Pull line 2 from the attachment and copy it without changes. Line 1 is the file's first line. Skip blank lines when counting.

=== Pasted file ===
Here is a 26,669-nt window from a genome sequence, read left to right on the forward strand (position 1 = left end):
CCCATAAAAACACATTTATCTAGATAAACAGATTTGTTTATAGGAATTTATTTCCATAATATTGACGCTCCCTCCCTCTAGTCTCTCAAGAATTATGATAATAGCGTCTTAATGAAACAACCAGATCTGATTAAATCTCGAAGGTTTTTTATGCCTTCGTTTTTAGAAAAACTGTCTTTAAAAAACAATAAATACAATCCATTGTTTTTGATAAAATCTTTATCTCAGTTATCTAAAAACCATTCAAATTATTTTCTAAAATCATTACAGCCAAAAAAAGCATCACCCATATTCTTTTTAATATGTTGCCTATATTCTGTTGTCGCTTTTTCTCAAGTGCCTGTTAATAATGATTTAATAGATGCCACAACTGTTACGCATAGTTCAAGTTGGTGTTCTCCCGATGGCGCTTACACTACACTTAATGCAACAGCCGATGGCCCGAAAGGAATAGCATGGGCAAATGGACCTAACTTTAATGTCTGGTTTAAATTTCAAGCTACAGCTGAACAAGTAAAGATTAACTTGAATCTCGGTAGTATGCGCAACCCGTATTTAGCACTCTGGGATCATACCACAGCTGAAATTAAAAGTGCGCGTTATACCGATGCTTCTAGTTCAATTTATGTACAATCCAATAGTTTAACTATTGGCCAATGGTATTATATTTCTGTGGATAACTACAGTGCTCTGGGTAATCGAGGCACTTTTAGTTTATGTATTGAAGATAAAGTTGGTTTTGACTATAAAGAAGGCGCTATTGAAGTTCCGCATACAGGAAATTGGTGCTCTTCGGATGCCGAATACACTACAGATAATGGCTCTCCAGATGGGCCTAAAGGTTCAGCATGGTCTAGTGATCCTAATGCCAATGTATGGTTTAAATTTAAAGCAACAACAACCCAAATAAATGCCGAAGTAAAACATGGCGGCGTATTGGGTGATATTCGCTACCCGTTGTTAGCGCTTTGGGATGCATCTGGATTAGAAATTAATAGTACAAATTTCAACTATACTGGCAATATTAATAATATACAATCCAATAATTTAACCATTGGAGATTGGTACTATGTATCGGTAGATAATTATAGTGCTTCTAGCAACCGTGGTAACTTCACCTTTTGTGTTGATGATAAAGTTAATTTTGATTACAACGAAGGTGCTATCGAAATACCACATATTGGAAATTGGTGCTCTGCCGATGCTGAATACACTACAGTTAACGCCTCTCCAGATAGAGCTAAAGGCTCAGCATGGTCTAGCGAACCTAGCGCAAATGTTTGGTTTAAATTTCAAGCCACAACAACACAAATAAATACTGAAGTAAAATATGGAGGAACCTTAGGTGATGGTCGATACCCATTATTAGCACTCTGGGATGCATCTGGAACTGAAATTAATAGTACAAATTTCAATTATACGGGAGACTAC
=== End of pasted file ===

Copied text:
CCCATAAAAACACATTTATCTAGATAAACAGATTTGTTTATAGGAATTTATTTCCATAATATTGACGCTCCCTCCCTCTAGTCTCTCAAGAATTATGATAATAGCGTCTTAATGAAACAACCAGATCTGATTAAATCTCGAAGGTTTTTTATGCCTTCGTTTTTAGAAAAACTGTCTTTAAAAAACAATAAATACAATCCATTGTTTTTGATAAAATCTTTATCTCAGTTATCTAAAAACCATTCAAATTATTTTCTAAAATCATTACAGCCAAAAAAAGCATCACCCATATTCTTTTTAATATGTTGCCTATATTCTGTTGTCGCTTTTTCTCAAGTGCCTGTTAATAATGATTTAATAGATGCCACAACTGTTACGCATAGTTCAAGTTGGTGTTCTCCCGATGGCGCTTACACTACACTTAATGCAACAGCCGATGGCCCGAAAGGAATAGCATGGGCAAATGGACCTAACTTTAATGTCTGGTTTAAATTTCAAGCTACAGCTGAACAAGTAAAGATTAACTTGAATCTCGGTAGTATGCGCAACCCGTATTTAGCACTCTGGGATCATACCACAGCTGAAATTAAAAGTGCGCGTTATACCGATGCTTCTAGTTCAATTTATGTACAATCCAATAGTTTAACTATTGGCCAATGGTATTATATTTCTGTGGATAACTACAGTGCTCTGGGTAATCGAGGCACTTTTAGTTTATGTATTGAAGATAAAGTTGGTTTTGACTATAAAGAAGGCGCTATTGAAGTTCCGCATACAGGAAATTGGTGCTCTTCGGATGCCGAATACACTACAGATAATGGCTCTCCAGATGGGCCTAAAGGTTCAGCATGGTCTAGTGATCCTAATGCCAATGTATGGTTTAAATTTAAAGCAACAACAACCCAAATAAATGCCGAAGTAAAACATGGCGGCGTATTGGGTGATATTCGCTACCCGTTGTTAGCGCTTTGGGATGCATCTGGATTAGAAATTAATAGTACAAATTTCAACTATACTGGCAATATTAATAATATACAATCCAATAATTTAACCATTGGAGATTGGTACTATGTATCGGTAGATAATTATAGTGCTTCTAGCAACCGTGGTAACTTCACCTTTTGTGTTGATGATAAAGTTAATTTTGATTACAACGAAGGTGCTATCGAAATACCACATATTGGAAATTGGTGCTCTGCCGATGCTGAATACACTACAGTTAACGCCTCTCCAGATAGAGCTAAAGGCTCAGCATGGTCTAGCGAACCTAGCGCAAATGTTTGGTTTAAATTTCAAGCCACAACAACACAAATAAATACTGAAGTAAAATATGGAGGAACCTTAGGTGATGGTCGATACCCATTATTAGCACTCTGGGATGCATCTGGAACTGAAATTAATAGTACAAATTTCAATTATACGGGAGACTAC